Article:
Trent Reznor, Atticus Ross Enter "Unfamiliar Waters" to Score 'Patriots Day,' Ken Burns' Vietnam Doc

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Atticus Ross (l) and Trent Reznor

The Oscar-winning composers talk about the emotional and technical challenge of scoring music for a film depicting real-life events.

Trent Reznor and Atticus Ross know they may not be the first names that come to mind when imagining composers for Patriots Day, director Peter Berg’s docudrama about the 2013 Boston Marathon bombings. But it was the chance to delve into something new that made the Oscar-winning composers of The Social Network and The Girl With the Dragon Tattoo say yes to the film, which opens wide Friday.

“We [consider] things that are interesting to us and might put us in unfamiliar waters. The idea of a Hollywood picture about current events with Pete, who is an experiential filmmaker, and was a different kind of film than we’d been involved in, was a challenge,” Reznor said during a recent Q&A with the pair after a screening presented by The Society of Composers & Lyricists.

The Nine Inch Nails bandmates wrote the atmospheric, largely electronic, often-droning score face-to-face. “We’re always in the same room when we’re composing,” Ross said. “If you were spying on us, it would look like I’m playing most of the stuff,” Reznor added, “but the arrangement is all [Atticus], and the combination works in a way where we can play off each other. [We] grind our way through one frame at a time.”

While bits of piano and strings are decipherable at times, for much of the score, the instruments were deliberately distorted through a device of their own creation. “We had a friend of ours build this machine that is two tape machines hooked to a computer, where it just endlessly locks something in and copies from one to the next, each one degenerating another time,” Reznor says. “The longer you let it sit, the worse it gets. You’d go to lunch and come back and it sounds 8-track/tape-ish. Leave it overnight and it’s unrecognizable, but it does it in a way that’s interesting, that’s warm and nostalgic.”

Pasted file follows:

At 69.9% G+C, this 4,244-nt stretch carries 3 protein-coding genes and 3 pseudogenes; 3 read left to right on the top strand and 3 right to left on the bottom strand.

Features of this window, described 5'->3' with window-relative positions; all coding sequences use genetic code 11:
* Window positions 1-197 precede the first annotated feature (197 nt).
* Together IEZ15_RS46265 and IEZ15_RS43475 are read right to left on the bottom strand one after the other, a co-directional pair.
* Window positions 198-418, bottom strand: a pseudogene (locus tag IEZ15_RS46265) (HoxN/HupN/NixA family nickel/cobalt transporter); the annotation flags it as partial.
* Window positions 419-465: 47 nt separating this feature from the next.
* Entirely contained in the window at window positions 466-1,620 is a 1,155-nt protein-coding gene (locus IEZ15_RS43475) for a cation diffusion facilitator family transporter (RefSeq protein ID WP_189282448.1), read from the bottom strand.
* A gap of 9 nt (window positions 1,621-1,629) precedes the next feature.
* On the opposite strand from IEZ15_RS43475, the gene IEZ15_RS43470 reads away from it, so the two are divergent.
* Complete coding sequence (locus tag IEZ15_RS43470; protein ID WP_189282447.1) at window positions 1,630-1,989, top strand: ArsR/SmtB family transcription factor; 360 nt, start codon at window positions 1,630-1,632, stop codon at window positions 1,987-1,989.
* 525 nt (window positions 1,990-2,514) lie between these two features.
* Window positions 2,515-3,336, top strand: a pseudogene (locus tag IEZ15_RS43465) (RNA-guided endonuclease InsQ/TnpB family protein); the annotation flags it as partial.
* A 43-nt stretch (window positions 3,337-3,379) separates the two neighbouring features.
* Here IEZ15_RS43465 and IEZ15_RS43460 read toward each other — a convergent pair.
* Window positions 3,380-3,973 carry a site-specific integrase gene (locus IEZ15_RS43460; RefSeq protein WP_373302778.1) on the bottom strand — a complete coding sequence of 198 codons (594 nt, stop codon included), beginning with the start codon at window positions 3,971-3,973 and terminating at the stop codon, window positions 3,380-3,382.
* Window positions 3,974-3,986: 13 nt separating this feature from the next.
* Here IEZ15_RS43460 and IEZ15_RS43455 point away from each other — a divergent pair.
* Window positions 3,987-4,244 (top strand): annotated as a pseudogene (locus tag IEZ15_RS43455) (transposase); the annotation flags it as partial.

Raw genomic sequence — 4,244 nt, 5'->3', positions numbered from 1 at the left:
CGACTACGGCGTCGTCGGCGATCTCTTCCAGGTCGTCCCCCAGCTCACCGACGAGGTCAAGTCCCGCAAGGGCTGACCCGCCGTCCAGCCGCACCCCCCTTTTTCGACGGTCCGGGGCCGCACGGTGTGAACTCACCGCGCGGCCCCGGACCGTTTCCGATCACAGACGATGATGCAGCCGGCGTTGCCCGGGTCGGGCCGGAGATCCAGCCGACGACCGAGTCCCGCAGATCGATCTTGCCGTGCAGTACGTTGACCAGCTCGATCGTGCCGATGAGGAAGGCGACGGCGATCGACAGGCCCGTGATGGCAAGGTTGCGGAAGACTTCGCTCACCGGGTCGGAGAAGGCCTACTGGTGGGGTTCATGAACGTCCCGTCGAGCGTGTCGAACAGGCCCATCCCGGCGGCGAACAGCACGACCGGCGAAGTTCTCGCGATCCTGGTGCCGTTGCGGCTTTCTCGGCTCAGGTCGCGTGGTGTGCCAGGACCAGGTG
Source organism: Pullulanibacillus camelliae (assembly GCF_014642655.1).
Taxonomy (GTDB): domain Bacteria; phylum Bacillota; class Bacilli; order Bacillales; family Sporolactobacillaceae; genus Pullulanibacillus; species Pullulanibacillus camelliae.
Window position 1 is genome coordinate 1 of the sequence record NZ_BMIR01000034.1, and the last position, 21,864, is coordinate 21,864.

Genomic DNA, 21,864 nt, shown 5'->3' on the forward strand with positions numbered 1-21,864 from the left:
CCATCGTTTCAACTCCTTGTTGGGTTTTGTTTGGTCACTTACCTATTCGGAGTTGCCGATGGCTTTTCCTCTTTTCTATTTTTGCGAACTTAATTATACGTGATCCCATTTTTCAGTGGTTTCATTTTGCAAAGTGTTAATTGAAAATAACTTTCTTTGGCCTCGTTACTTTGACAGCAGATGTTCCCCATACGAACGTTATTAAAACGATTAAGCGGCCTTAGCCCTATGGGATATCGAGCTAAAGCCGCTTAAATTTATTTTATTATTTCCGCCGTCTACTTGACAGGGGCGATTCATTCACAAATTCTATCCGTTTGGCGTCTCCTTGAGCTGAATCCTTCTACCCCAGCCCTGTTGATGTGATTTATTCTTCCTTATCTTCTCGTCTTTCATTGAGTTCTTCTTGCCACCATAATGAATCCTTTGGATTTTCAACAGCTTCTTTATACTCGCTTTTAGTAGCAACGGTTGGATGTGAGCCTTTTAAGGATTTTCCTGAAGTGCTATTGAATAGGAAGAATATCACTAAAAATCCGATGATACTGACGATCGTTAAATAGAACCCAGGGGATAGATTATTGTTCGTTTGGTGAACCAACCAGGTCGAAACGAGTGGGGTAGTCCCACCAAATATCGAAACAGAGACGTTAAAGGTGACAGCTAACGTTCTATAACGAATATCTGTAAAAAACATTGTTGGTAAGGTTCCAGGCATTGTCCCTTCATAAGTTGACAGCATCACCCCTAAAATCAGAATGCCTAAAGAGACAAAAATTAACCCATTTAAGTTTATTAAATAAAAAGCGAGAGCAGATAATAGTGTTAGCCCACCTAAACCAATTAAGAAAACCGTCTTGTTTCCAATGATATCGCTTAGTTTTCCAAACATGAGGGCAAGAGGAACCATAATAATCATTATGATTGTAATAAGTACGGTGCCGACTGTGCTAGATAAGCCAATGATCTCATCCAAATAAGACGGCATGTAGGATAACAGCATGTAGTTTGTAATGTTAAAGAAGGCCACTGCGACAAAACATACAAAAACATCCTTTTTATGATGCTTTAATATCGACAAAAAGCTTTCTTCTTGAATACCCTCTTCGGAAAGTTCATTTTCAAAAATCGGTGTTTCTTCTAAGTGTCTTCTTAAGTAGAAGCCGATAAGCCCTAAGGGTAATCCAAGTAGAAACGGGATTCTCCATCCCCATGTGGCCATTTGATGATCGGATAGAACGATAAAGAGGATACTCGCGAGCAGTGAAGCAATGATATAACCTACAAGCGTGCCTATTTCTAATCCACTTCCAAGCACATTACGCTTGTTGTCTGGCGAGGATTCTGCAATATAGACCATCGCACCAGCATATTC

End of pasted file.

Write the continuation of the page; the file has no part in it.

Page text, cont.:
Almost every bit of instrumentation, including live strings, went through that filter. “We pretty much used that through the whole score in different ways,” Reznor says. “Sometimes it sounded more aggressive and sounded more electronic, but [there were] real acoustic instruments played and then glued together by this process of taping it over and over again.”

As Reznor and Ross researched the bombing — including looking through previously unreleased FBI files — the project took an emotional toll, not only as musicians, but also as fathers, especially since one child died in the attack and several others were injured. “Every film has been challenging, and that’s why we take them on. This was challenging, aside from the music, as a father,” Ross says. “In the FBI folder we were given, there was some stuff in there that was unwatchable, deeply upsetting, as a parent, really as a human being.”

In an almost unheard-of move, initially Reznor and Ross felt Berg used too much of their score. “As we got into scoring the film, we kept getting comments back like, ‘No. Needs more music’ [from Berg],” Reznor said. “Working with [director David] Fincher, music is a bit more subtly woven into the DNA of the picture; [this picture] was much more towards ‘add music here between these two cues and have it continue through this into the next thing.’ It was really about dynamics and space. At the end of the day I think [Peter] made the right call.”

Next up for Reznor and Ross, who also scored the climate-change doc Before the Flood this year, is The Vietnam War, a new 10-part documentary from Ken Burns and Lynn Novick on the history of the conflict. The series will air on PBS in September. Burns and Novick have shared footage from their film over the years with Reznor and Ross to give them an idea of the emotional range of music the project requires. “To bear witness to their process was immensely inspiring,” Reznor and Ross said in a statement. “The sheer scale of the project combined with the magnitude of the subject matter was initially daunting for us, but the commitment, care and reverence they displayed made the experience deeply satisfying on many levels.” The Vietnam War also includes original music composed by Yo-Yo Ma and The Silk Road Ensemble. 

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